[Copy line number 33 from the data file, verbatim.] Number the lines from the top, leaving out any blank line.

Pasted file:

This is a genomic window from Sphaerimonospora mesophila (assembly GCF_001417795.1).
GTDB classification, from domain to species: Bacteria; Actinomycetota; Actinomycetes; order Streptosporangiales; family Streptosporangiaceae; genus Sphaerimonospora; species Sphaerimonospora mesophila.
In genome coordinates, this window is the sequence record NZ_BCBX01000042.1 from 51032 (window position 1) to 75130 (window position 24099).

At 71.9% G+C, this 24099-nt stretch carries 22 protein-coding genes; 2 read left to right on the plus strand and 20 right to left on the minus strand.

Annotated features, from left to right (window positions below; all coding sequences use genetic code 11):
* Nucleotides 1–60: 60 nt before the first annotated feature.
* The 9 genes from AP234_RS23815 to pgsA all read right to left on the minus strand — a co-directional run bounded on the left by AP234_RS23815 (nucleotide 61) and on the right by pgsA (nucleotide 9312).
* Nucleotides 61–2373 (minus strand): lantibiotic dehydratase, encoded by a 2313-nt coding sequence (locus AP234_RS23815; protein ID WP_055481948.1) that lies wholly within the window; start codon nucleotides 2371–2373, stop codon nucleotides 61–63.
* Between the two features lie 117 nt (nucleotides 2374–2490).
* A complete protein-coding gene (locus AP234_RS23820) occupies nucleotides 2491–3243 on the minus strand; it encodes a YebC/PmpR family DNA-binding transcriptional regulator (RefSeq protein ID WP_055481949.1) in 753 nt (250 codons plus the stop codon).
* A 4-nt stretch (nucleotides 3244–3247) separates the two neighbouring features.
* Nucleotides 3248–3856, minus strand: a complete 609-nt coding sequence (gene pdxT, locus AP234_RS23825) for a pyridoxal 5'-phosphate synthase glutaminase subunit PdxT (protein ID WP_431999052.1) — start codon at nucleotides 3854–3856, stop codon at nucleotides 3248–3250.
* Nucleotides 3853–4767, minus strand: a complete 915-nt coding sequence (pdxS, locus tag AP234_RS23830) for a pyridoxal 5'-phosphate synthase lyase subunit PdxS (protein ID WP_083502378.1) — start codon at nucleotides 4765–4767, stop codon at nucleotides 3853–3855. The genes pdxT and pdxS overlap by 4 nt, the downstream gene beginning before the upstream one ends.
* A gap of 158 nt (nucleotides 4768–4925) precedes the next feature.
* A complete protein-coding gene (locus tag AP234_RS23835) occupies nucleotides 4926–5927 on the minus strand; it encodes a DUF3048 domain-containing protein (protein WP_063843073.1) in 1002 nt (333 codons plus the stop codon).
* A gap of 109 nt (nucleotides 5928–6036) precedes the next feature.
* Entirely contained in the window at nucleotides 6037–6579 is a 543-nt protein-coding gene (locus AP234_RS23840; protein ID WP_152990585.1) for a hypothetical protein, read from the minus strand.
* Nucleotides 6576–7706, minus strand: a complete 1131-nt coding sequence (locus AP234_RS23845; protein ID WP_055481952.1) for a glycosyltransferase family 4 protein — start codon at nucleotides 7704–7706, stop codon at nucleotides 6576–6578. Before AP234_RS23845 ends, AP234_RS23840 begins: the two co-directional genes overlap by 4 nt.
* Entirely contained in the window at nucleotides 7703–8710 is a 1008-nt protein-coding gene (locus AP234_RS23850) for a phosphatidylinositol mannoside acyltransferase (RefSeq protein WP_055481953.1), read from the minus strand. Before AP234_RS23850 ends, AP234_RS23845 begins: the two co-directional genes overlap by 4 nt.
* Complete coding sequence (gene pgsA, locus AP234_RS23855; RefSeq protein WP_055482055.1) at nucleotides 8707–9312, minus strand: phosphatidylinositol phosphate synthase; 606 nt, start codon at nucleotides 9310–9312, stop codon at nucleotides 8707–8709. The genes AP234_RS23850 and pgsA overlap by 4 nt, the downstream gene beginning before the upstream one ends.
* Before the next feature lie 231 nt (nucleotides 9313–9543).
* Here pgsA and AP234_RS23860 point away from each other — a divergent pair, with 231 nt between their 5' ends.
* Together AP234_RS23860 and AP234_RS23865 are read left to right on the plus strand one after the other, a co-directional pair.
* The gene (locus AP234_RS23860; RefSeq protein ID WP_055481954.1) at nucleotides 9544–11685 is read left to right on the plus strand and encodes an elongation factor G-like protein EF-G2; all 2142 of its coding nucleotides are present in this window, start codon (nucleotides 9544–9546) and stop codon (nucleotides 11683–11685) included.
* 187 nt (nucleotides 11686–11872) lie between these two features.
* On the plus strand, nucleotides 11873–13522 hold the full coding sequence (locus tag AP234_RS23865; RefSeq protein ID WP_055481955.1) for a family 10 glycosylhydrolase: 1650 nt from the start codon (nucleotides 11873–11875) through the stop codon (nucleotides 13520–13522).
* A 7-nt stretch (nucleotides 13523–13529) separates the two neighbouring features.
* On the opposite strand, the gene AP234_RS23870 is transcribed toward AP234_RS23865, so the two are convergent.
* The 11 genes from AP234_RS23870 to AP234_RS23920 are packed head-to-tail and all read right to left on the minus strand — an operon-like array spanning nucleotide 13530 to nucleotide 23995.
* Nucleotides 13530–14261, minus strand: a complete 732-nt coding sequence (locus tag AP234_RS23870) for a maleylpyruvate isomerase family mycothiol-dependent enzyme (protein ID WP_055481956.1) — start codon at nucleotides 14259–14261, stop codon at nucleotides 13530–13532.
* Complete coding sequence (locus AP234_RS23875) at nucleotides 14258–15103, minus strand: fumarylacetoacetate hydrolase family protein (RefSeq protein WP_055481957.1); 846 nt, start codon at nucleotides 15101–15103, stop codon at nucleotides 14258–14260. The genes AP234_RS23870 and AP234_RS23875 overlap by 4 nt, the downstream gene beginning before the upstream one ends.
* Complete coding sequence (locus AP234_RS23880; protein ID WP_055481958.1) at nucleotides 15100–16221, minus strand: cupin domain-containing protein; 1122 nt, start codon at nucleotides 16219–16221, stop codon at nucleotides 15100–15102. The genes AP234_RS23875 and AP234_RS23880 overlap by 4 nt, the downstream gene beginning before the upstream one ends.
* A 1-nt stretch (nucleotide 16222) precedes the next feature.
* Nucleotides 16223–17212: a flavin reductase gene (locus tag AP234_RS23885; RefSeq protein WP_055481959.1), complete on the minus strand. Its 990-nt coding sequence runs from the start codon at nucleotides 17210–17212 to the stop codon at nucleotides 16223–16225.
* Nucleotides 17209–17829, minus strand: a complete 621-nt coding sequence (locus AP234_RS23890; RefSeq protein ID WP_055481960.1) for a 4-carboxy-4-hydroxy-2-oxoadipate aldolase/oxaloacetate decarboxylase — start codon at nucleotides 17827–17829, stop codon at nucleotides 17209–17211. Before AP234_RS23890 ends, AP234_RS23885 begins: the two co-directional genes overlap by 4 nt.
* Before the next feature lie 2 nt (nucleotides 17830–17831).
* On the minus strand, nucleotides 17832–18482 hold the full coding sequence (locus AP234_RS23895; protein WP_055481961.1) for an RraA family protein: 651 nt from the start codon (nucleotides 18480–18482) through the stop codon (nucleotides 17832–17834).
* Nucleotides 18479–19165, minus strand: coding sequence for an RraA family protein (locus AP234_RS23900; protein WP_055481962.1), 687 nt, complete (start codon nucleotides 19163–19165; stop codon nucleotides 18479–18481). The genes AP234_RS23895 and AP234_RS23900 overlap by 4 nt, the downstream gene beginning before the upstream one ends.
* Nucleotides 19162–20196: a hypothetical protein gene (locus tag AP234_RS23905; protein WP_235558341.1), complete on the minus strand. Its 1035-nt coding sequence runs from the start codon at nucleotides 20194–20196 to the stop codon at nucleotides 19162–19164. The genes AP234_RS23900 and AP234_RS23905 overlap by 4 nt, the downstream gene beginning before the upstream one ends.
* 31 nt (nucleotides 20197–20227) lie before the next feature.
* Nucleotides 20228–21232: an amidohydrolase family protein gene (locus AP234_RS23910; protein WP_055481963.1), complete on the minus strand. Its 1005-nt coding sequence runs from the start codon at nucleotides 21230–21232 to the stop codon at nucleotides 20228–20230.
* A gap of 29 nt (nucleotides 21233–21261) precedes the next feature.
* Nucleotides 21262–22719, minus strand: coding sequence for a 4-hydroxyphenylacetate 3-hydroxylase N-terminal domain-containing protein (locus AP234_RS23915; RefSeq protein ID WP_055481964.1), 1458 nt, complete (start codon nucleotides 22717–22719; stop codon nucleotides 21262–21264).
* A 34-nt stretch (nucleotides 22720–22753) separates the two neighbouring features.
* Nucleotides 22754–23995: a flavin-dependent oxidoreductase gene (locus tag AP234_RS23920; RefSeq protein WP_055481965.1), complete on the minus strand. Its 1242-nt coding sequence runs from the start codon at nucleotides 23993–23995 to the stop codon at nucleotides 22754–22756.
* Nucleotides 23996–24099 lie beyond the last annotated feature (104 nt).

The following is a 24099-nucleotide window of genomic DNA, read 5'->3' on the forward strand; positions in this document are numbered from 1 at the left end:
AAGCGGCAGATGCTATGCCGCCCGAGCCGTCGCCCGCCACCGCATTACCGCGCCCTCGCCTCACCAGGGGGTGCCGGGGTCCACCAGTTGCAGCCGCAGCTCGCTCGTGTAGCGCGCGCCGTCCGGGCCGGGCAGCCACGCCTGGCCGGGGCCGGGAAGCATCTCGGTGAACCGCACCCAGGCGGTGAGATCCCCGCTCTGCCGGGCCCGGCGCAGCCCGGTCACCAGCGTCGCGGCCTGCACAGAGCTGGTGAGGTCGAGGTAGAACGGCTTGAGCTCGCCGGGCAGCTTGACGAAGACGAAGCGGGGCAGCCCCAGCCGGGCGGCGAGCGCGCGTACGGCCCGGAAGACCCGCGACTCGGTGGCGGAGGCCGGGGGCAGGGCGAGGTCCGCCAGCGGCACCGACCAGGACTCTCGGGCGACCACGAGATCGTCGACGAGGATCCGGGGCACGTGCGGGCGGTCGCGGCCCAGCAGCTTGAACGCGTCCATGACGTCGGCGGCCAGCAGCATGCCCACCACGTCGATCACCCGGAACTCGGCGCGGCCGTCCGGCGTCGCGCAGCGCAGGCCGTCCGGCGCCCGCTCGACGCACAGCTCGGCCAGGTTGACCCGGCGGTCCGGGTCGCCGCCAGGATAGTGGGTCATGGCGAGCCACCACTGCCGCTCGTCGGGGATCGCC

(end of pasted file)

* A 1-nt stretch (nucleotide 16222) precedes the next feature.